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Massachusetts Turnpike Executive Director Alan LeBovidge abruptly resigned Wednesday. He served as director since 2007.
The move comes a month after LeBovidge drew heavy criticism for a pair of cost-cutting decisions that were later undercut by both Gov. Deval Patrick and Secretary of Transportation James Aloisi.
LeBovidge touched off a firestorm after shutting off the blue lights on the Zakim Bridge, one of the Boston's signature spans, to save the $5,000 monthly electricity bill. He was also criticized for massive traffic backups on Easter Sunday after his decision not to use overtime to replace tolltakers who called in sick for the holiday.
In his sharply-worded resignation letter, LeBovidge wrote that Patrick's direct words to him were "reform before revenue," and that the governor realized it was unlikely the Turnpike could cost-cut its way out of "the financial quagmire that is called the Big Dig."
LeBovidge wrote, "I've devoted the past seventeen months to following this charge. However, the last two months have made it clear to me that the basic operating premise has shifted."
Transportation Secretary James Aloisi said he was surprised by the resignation. He said LeBovidge was not pushed out of the job. "Public service jobs like these are frankly often thankless," Aloisi said. "I think Alan did rise to the occasion, and we thank him for that and move on."
Aloisi said he will recommend Undersecretary Jeff Mullan to the post of acting executive director of the Turnpike.
Patrick and Aloisi initially backed LeBovidge following the Easter traffic backups and Zakim Bridge controversies. But state Republicans called for his resignation. Patrick and Aloisi announced a series of steps to prevent future holiday backups. They also reilluminated the Zakim lights with donated money, while asking LeBovidge to develop a long-term solution.
The Turnpike faces $2.2 billion in long-term debts from inheriting the Big Dig construction project. It also has an operating deficit this year.
Citing the need to stabilize the authority's finances, the Turnpike board voted in November to raise the cash toll to $2 at booths in the Boston area, and to $7 at harbor tunnels.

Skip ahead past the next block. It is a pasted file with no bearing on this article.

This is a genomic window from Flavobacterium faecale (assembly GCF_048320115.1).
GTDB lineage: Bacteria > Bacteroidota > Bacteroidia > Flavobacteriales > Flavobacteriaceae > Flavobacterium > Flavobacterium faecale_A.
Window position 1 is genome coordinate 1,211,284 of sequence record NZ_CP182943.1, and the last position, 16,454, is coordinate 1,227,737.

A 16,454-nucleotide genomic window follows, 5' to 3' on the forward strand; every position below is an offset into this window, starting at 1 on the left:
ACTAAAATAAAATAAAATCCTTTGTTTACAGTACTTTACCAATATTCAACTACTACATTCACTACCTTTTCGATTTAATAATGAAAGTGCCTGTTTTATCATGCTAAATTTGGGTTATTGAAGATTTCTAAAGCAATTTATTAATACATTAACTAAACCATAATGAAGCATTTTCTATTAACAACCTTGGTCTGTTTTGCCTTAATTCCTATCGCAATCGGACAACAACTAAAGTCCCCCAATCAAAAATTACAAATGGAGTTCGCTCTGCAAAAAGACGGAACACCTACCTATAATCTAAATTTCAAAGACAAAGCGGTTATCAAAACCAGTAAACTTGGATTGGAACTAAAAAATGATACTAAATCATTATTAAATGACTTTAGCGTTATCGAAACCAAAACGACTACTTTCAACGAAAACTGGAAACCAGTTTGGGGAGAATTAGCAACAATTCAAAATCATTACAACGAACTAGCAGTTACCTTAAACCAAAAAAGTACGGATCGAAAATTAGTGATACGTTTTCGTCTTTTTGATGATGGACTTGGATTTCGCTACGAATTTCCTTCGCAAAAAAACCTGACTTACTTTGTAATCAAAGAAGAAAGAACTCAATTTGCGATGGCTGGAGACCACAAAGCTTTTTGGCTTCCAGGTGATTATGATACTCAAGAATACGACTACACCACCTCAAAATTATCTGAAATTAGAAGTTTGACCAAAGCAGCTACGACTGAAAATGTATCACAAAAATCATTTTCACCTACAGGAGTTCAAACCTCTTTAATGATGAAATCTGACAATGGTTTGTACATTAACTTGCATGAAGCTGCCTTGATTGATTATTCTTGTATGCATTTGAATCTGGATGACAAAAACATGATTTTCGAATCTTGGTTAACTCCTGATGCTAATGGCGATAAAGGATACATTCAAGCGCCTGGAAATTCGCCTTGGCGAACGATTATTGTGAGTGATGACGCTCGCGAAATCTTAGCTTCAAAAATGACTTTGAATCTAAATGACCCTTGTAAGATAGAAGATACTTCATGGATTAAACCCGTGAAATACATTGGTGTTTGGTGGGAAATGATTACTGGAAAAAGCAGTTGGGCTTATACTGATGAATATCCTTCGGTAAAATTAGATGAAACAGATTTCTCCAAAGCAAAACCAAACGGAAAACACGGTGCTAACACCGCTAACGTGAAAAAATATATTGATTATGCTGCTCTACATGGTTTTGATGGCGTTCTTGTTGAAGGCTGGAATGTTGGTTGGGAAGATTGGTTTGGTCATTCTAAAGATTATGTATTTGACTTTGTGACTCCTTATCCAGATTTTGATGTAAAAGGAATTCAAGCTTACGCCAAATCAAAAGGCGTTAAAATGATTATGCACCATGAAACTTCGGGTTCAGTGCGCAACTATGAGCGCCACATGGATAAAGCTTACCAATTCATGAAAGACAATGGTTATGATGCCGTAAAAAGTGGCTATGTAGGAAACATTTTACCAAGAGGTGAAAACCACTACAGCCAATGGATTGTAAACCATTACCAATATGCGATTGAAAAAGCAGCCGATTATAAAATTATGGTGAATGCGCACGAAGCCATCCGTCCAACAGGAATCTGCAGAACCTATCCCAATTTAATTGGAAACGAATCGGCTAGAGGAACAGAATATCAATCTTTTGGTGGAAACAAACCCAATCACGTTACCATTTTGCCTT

Political backlash pushed forward major transportation reform measures on Beacon Hill. The House and Senate proposed separate legislation that would abolish the Turnpike and fold its operations into a new transportation superagency. Gov. Patrick had already filed his own transportation reform legislation.
Legislators agreed, however, that reforms alone would not adequately cover the Turnpike's financial needs. Gov. Patrick has proposed a 19-cent boost to the state gas tax. That plan has since been eclipsed by calls from House leadership for a sales tax increase, part of which would be funneled to transportation funding.
LeBovidge said his own approach at the Turnpike was financial, not political. "From my perspective, everything must pass a cost-benefit test," he wrote in his resignation letter. "Given today's circumstances, I cannot in good conscience say to the members of the board, or more importantly our tollpayers, that my daily contribution to this mandate is cost justified when measured against my compensation," he wrote.
LeBovidge donated his $160,000 salary to charity.
Aloisi issued a statement thanking LeBovidge for his service.
"As everyone knows, transportation reforms proposals from the governor, Senate and House all include the elimination of the Turnpike Authority," Aloisi wrote. "Going forward, our mandate from Governor Patrick is to change the status quo and bring meaningful reforms to our transportation agencies to make them more accountable, transparent and responsive to the needs of residents."
LeBovidge became wealthy as an accountant, before turning in his later years to public service. He served as revenue commissioner for former Gov. Mitt Romney before being fired by Patrick in June 2007.
Five months later, Patrick tapped LeBovidge to serve as executive director of the Pike.
The Associated Press contributed to this report.
Read LeBovidge's resignation letter (PDF).
Read Transportation Secretary Aloisi's response (PDF).
This program aired on May 6, 2009.
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